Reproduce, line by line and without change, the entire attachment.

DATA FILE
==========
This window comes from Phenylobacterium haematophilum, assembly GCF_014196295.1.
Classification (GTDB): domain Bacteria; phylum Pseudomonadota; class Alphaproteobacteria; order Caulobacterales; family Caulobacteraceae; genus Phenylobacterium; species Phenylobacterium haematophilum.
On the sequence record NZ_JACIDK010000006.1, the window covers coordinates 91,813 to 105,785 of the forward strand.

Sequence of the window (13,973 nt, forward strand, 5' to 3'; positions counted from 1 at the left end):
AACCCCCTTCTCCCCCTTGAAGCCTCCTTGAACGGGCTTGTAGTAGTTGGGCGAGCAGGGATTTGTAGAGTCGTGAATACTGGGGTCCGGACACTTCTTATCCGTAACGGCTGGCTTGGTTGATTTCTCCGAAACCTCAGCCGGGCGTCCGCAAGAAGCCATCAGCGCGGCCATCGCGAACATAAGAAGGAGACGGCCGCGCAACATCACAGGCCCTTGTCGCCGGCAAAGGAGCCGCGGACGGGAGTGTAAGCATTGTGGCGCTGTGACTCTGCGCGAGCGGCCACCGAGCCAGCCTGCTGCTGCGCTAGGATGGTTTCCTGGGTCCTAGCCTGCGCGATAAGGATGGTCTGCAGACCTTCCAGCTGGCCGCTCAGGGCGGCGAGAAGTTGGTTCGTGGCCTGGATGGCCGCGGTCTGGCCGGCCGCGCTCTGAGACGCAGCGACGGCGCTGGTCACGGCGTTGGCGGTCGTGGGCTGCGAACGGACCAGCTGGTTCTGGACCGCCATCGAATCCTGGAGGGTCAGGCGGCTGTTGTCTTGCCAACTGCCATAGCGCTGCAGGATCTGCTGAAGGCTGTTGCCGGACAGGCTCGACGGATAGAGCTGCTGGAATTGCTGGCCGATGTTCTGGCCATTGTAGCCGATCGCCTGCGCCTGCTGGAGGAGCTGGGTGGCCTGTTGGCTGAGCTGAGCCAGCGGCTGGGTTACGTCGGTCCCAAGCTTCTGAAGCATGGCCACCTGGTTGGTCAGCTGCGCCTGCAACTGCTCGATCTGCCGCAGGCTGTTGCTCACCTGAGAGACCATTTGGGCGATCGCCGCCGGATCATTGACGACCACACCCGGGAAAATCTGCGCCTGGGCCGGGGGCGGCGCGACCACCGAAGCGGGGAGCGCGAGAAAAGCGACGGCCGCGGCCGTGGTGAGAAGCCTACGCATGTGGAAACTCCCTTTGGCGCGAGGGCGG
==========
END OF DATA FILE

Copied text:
This window comes from Phenylobacterium haematophilum, assembly GCF_014196295.1.
Classification (GTDB): domain Bacteria; phylum Pseudomonadota; class Alphaproteobacteria; order Caulobacterales; family Caulobacteraceae; genus Phenylobacterium; species Phenylobacterium haematophilum.
On the sequence record NZ_JACIDK010000006.1, the window covers coordinates 91,813 to 105,785 of the forward strand.

Sequence of the window (13,973 nt, forward strand, 5' to 3'; positions counted from 1 at the left end):
AACCCCCTTCTCCCCCTTGAAGCCTCCTTGAACGGGCTTGTAGTAGTTGGGCGAGCAGGGATTTGTAGAGTCGTGAATACTGGGGTCCGGACACTTCTTATCCGTAACGGCTGGCTTGGTTGATTTCTCCGAAACCTCAGCCGGGCGTCCGCAAGAAGCCATCAGCGCGGCCATCGCGAACATAAGAAGGAGACGGCCGCGCAACATCACAGGCCCTTGTCGCCGGCAAAGGAGCCGCGGACGGGAGTGTAAGCATTGTGGCGCTGTGACTCTGCGCGAGCGGCCACCGAGCCAGCCTGCTGCTGCGCTAGGATGGTTTCCTGGGTCCTAGCCTGCGCGATAAGGATGGTCTGCAGACCTTCCAGCTGGCCGCTCAGGGCGGCGAGAAGTTGGTTCGTGGCCTGGATGGCCGCGGTCTGGCCGGCCGCGCTCTGAGACGCAGCGACGGCGCTGGTCACGGCGTTGGCGGTCGTGGGCTGCGAACGGACCAGCTGGTTCTGGACCGCCATCGAATCCTGGAGGGTCAGGCGGCTGTTGTCTTGCCAACTGCCATAGCGCTGCAGGATCTGCTGAAGGCTGTTGCCGGACAGGCTCGACGGATAGAGCTGCTGGAATTGCTGGCCGATGTTCTGGCCATTGTAGCCGATCGCCTGCGCCTGCTGGAGGAGCTGGGTGGCCTGTTGGCTGAGCTGAGCCAGCGGCTGGGTTACGTCGGTCCCAAGCTTCTGAAGCATGGCCACCTGGTTGGTCAGCTGCGCCTGCAACTGCTCGATCTGCCGCAGGCTGTTGCTCACCTGAGAGACCATTTGGGCGATCGCCGCCGGATCATTGACGACCACACCCGGGAAAATCTGCGCCTGGGCCGGGGGCGGCGCGACCACCGAAGCGGGGAGCGCGAGAAAAGCGACGGCCGCGGCCGTGGTGAGAAGCCTACGCATGTGGAAACTCCCTTTGGCGCGAGGGCGG